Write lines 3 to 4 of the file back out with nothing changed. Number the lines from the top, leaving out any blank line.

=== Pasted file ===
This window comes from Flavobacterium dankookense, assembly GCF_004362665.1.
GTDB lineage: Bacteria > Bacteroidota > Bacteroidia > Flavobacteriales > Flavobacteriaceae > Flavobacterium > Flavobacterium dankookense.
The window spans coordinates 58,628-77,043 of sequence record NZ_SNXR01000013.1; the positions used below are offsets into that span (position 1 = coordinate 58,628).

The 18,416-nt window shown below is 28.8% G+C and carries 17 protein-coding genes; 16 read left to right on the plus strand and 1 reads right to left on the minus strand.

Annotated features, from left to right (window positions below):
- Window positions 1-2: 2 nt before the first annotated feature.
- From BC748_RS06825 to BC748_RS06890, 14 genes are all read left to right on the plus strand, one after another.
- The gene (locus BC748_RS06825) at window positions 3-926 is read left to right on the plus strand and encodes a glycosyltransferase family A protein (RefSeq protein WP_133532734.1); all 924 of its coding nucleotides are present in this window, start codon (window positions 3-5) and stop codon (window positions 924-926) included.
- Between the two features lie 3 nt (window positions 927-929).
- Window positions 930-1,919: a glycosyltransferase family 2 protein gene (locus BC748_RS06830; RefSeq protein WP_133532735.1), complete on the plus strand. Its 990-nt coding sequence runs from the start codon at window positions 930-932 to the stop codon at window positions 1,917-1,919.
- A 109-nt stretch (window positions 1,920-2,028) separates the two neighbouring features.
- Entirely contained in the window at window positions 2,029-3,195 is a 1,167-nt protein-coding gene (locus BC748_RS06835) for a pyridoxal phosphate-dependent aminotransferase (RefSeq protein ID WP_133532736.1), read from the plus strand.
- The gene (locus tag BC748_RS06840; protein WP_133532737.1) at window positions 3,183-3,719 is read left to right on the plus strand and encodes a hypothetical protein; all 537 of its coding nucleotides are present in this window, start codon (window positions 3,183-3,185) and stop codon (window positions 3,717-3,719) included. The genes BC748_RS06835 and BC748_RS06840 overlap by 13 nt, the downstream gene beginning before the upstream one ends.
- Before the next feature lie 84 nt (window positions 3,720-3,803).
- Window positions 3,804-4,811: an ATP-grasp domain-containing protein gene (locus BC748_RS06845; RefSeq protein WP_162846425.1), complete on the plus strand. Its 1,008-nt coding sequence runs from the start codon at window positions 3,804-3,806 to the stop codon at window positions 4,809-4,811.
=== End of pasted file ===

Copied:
The window spans coordinates 58,628-77,043 of sequence record NZ_SNXR01000013.1; the positions used below are offsets into that span (position 1 = coordinate 58,628).

The 18,416-nt window shown below is 28.8% G+C and carries 17 protein-coding genes; 16 read left to right on the plus strand and 1 reads right to left on the minus strand.